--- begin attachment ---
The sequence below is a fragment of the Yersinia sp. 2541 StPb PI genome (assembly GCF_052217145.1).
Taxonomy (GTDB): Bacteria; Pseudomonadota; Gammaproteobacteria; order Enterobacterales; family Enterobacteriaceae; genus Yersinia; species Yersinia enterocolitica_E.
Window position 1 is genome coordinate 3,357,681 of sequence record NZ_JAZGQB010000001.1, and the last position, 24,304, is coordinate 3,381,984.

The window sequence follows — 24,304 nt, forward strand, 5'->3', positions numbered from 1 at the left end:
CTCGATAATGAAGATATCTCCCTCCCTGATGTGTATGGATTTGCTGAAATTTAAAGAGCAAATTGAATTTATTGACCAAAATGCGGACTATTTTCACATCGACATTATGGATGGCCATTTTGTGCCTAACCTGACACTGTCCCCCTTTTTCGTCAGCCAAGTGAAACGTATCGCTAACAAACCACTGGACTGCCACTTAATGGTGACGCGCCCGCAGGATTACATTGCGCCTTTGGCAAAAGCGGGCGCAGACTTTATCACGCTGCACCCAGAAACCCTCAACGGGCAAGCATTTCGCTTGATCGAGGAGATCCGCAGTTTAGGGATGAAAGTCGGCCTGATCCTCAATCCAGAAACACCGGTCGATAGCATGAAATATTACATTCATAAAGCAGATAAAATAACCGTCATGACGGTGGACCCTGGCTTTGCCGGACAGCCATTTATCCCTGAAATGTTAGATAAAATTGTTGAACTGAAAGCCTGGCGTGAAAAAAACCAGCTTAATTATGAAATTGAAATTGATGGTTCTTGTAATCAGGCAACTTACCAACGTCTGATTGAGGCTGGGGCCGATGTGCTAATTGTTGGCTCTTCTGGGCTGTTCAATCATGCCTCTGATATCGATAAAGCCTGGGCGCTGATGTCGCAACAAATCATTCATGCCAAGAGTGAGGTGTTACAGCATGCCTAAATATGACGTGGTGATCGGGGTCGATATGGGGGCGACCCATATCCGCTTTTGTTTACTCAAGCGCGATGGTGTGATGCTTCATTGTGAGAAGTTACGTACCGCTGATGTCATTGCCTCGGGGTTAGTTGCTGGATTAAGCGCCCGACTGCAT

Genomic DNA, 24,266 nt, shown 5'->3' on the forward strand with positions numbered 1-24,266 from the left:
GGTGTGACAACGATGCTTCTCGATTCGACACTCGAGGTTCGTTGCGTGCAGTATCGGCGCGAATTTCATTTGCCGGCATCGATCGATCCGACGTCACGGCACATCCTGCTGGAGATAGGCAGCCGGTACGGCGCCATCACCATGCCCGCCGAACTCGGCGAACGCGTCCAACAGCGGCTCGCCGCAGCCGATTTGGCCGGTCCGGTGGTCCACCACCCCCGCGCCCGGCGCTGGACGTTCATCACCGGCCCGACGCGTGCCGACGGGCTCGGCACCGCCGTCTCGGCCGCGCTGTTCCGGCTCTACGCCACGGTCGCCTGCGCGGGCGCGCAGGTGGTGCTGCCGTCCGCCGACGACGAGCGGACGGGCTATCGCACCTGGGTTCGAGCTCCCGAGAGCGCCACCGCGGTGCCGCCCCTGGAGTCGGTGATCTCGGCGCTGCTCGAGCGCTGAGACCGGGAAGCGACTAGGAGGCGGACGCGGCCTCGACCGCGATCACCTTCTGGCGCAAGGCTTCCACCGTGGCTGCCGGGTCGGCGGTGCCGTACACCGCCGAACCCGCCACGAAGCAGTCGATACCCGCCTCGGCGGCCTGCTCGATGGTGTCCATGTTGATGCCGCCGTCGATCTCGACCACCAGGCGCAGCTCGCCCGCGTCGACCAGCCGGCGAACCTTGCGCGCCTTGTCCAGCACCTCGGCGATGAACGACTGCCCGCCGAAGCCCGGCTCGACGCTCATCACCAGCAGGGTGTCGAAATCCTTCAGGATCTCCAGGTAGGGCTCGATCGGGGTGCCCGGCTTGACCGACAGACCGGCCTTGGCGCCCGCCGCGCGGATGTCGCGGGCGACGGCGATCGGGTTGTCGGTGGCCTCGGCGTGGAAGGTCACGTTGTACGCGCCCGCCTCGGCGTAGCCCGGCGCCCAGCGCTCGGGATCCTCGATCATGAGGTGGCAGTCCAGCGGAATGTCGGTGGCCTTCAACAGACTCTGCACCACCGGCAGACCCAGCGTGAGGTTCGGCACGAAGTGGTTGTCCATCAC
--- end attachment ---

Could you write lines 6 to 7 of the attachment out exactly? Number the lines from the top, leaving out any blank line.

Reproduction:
Genomic DNA, 24,266 nt, shown 5'->3' on the forward strand with positions numbered 1-24,266 from the left:
GGTGTGACAACGATGCTTCTCGATTCGACACTCGAGGTTCGTTGCGTGCAGTATCGGCGCGAATTTCATTTGCCGGCATCGATCGATCCGACGTCACGGCACATCCTGCTGGAGATAGGCAGCCGGTACGGCGCCATCACCATGCCCGCCGAACTCGGCGAACGCGTCCAACAGCGGCTCGCCGCAGCCGATTTGGCCGGTCCGGTGGTCCACCACCCCCGCGCCCGGCGCTGGACGTTCATCACCGGCCCGACGCGTGCCGACGGGCTCGGCACCGCCGTCTCGGCCGCGCTGTTCCGGCTCTACGCCACGGTCGCCTGCGCGGGCGCGCAGGTGGTGCTGCCGTCCGCCGACGACGAGCGGACGGGCTATCGCACCTGGGTTCGAGCTCCCGAGAGCGCCACCGCGGTGCCGCCCCTGGAGTCGGTGATCTCGGCGCTGCTCGAGCGCTGAGACCGGGAAGCGACTAGGAGGCGGACGCGGCCTCGACCGCGATCACCTTCTGGCGCAAGGCTTCCACCGTGGCTGCCGGGTCGGCGGTGCCGTACACCGCCGAACCCGCCACGAAGCAGTCGATACCCGCCTCGGCGGCCTGCTCGATGGTGTCCATGTTGATGCCGCCGTCGATCTCGACCACCAGGCGCAGCTCGCCCGCGTCGACCAGCCGGCGAACCTTGCGCGCCTTGTCCAGCACCTCGGCGATGAACGACTGCCCGCCGAAGCCCGGCTCGACGCTCATCACCAGCAGGGTGTCGAAATCCTTCAGGATCTCCAGGTAGGGCTCGATCGGGGTGCCCGGCTTGACCGACAGACCGGCCTTGGCGCCCGCCGCGCGGATGTCGCGGGCGACGGCGATCGGGTTGTCGGTGGCCTCGGCGTGGAAGGTCACGTTGTACGCGCCCGCCTCGGCGTAGCCCGGCGCCCAGCGCTCGGGATCCTCGATCATGAGGTGGCAGTCCAGCGGAATGTCGGTGGCCTTCAACAGACTCTGCACCACCGGCAGACCCAGCGTGAGGTTCGGCACGAAGTGGTTGTCCATCAC